New Brunswick, NJ
United States
Robert Wood Johnson Medical School Clinical Academic Bld. entrance 'Prayer Feather' Tainted Blood Memorial since 1 December 2001
without names
Lest we forget
Before 1985, roughly half of the nation's 20,000 persons with hemophilia contracted HIV, the virus that causes AIDS, through tainted blood products.  Wives and children were also infected.  The crisis has been referred to as the worst medically induced catastrophe in this country.

In 2001, the Hemophilia Association of New Jersey commissioned New Jersey Artist Edward Adams to create a work of public art, dedicated to people who had been infected with the virus, and to those who had died.  The Association, with the full support of the late Dr. Parvin Saidi,  Professor of Hematology, Professor of Medicine, and Director of the New Jersey Regional Hemophilia Program,  selected the entrance to the RWJ Clinical Academic building in New Brunswick as the ideal site for Mr. Adams work of art.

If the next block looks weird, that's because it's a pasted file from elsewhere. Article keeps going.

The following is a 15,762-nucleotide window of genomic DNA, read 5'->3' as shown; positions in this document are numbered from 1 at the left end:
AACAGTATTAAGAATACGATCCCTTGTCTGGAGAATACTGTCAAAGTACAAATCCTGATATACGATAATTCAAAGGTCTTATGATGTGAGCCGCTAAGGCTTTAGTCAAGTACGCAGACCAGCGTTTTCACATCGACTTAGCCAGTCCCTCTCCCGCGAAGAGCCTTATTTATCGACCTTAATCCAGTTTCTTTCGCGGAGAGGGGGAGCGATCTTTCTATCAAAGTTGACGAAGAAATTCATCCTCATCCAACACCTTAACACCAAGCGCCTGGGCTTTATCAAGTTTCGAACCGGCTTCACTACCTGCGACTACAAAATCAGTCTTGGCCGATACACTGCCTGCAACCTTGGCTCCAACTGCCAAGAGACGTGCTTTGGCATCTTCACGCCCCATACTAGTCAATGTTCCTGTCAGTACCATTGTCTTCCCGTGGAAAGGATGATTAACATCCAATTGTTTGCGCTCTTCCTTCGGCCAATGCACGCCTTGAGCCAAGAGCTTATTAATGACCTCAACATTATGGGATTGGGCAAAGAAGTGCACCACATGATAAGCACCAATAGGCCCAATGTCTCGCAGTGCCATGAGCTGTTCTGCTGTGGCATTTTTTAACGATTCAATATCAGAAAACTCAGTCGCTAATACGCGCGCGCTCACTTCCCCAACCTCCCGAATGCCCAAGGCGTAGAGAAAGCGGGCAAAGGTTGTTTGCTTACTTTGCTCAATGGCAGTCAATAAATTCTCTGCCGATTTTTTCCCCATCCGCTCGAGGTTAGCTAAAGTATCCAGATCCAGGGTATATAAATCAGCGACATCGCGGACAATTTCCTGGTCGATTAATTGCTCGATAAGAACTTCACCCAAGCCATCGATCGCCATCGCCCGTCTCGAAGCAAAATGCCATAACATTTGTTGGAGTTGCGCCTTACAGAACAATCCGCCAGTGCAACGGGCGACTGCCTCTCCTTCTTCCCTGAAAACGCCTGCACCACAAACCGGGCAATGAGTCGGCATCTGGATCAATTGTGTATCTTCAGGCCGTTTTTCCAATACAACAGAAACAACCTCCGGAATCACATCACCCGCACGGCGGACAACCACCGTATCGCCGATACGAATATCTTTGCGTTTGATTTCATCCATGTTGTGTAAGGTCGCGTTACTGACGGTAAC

Prayer Feather, is an eight-foot high bronze statue into which the artist enclosed the ashes of various writings, photos, and other mementos of those community members who had died of AIDS.

The location had been selected because of its proximity to the RWJ Hemophilia Treatment Center, and because it would be in full view of patients, physicians, medical staff, medical students, and administrators.  A fitting juncture for this living memorial.  The street side of Prayer Feather is highly polished so that passersby, seeing their image, may reflect that AIDS can attack anyone. The other side, deeply textured, bears a wound symbolic of the pain and torment caused by the disease.

Prayer Feather memorializes the innocent victims whose memory remains in our hearts, honors those still struggling to survive, and reminds us that the mandate from this tragedy is clear: Forever Vigilant!!

Photos © Hemophilia Association of New Jersey HANJournal Spring Special 2019

1 December 2001
Elena Bostick, New Jersey